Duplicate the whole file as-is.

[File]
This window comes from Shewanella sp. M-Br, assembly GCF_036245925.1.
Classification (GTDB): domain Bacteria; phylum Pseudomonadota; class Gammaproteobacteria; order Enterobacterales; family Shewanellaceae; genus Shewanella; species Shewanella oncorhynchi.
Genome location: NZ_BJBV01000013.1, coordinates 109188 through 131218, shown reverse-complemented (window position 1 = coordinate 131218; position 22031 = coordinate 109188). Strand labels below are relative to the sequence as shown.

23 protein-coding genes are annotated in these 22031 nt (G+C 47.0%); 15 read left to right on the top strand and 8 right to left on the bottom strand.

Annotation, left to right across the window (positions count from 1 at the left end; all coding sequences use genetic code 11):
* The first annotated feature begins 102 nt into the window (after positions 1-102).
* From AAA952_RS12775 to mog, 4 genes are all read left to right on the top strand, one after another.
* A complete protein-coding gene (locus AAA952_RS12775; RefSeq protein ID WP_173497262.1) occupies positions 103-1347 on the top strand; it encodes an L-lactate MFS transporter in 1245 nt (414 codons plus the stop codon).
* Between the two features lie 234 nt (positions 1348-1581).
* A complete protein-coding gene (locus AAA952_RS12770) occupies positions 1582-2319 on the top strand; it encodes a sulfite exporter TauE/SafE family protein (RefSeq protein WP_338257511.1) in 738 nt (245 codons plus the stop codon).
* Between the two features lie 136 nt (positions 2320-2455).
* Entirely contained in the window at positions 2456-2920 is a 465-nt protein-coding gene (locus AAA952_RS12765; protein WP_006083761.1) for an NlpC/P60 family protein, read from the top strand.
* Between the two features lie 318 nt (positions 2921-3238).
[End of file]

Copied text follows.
This window comes from Shewanella sp. M-Br, assembly GCF_036245925.1.
Classification (GTDB): domain Bacteria; phylum Pseudomonadota; class Gammaproteobacteria; order Enterobacterales; family Shewanellaceae; genus Shewanella; species Shewanella oncorhynchi.
Genome location: NZ_BJBV01000013.1, coordinates 109188 through 131218, shown reverse-complemented (window position 1 = coordinate 131218; position 22031 = coordinate 109188). Strand labels below are relative to the sequence as shown.

23 protein-coding genes are annotated in these 22031 nt (G+C 47.0%); 15 read left to right on the top strand and 8 right to left on the bottom strand.

Annotation, left to right across the window (positions count from 1 at the left end; all coding sequences use genetic code 11):
* The first annotated feature begins 102 nt into the window (after positions 1-102).
* From AAA952_RS12775 to mog, 4 genes are all read left to right on the top strand, one after another.
* A complete protein-coding gene (locus AAA952_RS12775; RefSeq protein ID WP_173497262.1) occupies positions 103-1347 on the top strand; it encodes an L-lactate MFS transporter in 1245 nt (414 codons plus the stop codon).
* Between the two features lie 234 nt (positions 1348-1581).
* A complete protein-coding gene (locus AAA952_RS12770) occupies positions 1582-2319 on the top strand; it encodes a sulfite exporter TauE/SafE family protein (RefSeq protein WP_338257511.1) in 738 nt (245 codons plus the stop codon).
* Between the two features lie 136 nt (positions 2320-2455).
* Entirely contained in the window at positions 2456-2920 is a 465-nt protein-coding gene (locus AAA952_RS12765; protein WP_006083761.1) for an NlpC/P60 family protein, read from the top strand.
* Between the two features lie 318 nt (positions 2921-3238).